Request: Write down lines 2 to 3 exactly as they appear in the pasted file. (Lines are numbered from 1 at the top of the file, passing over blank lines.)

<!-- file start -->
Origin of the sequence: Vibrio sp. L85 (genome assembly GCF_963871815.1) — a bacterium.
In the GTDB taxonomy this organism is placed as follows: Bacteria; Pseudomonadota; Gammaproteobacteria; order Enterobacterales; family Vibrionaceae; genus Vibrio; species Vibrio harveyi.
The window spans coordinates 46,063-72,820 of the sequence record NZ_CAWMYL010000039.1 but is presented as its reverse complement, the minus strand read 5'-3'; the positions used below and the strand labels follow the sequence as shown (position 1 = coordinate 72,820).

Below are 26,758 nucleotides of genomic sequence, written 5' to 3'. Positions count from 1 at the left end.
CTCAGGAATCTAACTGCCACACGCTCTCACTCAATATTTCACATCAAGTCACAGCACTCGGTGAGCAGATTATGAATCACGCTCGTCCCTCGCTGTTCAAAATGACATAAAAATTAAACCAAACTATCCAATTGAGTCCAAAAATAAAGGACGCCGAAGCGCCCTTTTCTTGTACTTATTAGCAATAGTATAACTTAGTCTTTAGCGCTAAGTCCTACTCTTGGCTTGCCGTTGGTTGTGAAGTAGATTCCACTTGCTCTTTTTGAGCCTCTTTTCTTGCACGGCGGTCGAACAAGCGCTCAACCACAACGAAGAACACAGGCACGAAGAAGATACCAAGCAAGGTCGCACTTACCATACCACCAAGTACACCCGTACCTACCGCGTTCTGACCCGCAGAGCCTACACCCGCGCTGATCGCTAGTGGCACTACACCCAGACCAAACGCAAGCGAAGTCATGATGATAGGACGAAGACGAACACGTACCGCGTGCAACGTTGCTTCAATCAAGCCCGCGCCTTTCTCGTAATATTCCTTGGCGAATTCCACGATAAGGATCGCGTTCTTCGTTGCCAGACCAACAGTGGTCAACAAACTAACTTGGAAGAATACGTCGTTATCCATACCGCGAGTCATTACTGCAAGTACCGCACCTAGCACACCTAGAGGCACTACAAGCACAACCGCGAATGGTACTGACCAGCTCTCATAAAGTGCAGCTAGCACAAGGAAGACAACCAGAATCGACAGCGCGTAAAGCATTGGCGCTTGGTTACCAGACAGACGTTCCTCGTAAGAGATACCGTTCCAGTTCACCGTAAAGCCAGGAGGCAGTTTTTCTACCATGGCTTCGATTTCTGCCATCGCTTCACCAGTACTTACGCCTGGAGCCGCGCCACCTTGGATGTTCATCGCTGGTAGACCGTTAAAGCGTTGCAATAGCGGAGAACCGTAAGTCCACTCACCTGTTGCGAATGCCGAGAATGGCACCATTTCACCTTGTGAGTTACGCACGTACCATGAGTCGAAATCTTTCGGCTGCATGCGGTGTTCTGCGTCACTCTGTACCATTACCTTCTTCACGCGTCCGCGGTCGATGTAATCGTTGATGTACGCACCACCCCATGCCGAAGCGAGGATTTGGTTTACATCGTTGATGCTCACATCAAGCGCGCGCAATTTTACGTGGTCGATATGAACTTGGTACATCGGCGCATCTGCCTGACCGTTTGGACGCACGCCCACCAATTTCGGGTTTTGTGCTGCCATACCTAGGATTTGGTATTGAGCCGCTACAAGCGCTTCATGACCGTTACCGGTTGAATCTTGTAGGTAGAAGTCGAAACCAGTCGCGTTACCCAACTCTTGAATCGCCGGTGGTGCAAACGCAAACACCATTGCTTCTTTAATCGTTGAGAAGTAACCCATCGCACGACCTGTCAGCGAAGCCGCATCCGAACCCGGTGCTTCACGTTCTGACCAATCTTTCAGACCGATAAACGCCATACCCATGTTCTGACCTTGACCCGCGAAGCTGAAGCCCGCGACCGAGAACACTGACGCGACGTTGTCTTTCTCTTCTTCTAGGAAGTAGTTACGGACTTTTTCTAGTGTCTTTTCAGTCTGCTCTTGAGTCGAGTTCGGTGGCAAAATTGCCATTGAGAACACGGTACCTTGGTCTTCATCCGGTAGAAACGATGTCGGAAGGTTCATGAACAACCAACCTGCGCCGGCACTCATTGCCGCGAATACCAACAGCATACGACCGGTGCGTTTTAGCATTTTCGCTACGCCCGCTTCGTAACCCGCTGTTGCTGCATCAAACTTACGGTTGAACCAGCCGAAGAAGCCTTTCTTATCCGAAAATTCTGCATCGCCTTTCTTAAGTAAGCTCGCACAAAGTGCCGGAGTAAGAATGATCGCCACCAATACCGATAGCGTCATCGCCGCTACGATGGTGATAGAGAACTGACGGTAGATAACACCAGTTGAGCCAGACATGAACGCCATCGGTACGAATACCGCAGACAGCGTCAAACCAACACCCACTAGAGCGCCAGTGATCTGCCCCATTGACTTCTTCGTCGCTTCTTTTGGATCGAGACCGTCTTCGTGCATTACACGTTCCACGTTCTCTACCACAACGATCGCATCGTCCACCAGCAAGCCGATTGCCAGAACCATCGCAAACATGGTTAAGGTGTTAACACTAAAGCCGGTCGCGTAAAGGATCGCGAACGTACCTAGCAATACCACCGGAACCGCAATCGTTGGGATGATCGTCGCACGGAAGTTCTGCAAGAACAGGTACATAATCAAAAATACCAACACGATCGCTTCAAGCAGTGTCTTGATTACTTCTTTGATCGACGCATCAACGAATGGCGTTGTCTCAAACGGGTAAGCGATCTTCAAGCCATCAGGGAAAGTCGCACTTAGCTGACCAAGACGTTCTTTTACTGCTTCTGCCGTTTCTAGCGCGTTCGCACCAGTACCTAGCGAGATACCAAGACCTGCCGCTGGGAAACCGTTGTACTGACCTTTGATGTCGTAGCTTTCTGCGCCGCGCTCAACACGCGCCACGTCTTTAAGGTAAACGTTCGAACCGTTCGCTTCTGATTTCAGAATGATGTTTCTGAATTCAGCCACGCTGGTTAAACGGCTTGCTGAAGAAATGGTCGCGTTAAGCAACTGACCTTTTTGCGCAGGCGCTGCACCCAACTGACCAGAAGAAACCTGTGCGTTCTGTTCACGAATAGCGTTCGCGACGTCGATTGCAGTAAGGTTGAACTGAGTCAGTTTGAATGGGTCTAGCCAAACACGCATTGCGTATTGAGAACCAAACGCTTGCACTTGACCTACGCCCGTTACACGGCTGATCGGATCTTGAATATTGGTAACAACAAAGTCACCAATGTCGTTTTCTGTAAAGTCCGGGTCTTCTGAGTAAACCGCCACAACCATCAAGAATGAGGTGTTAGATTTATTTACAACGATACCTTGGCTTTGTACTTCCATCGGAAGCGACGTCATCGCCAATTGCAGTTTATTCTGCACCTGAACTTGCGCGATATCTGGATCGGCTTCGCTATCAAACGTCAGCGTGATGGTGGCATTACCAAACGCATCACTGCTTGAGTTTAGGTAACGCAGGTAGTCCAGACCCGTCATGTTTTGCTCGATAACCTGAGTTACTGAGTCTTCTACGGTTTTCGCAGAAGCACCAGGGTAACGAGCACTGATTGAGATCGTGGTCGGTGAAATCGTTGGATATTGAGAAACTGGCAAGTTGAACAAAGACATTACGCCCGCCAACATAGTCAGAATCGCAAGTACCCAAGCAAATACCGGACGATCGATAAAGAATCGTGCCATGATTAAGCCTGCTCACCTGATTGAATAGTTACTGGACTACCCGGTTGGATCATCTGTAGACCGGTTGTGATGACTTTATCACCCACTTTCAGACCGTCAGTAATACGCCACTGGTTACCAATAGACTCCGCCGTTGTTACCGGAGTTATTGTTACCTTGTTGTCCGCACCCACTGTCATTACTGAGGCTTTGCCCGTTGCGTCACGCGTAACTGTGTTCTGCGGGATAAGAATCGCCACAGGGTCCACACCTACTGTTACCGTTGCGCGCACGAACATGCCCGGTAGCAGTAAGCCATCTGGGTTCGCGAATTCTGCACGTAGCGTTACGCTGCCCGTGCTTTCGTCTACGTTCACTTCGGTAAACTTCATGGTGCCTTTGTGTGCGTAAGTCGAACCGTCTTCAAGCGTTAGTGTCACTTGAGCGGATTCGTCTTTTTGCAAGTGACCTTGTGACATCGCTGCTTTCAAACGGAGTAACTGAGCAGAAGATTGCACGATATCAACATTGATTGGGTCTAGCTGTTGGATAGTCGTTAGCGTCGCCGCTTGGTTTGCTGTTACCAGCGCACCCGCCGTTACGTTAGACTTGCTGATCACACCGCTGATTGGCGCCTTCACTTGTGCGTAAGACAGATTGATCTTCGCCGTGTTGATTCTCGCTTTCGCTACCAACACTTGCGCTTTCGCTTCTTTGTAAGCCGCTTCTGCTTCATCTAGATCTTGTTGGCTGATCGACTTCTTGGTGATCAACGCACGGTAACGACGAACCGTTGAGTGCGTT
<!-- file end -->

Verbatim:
In the GTDB taxonomy this organism is placed as follows: Bacteria; Pseudomonadota; Gammaproteobacteria; order Enterobacterales; family Vibrionaceae; genus Vibrio; species Vibrio harveyi.
The window spans coordinates 46,063-72,820 of the sequence record NZ_CAWMYL010000039.1 but is presented as its reverse complement, the minus strand read 5'-3'; the positions used below and the strand labels follow the sequence as shown (position 1 = coordinate 72,820).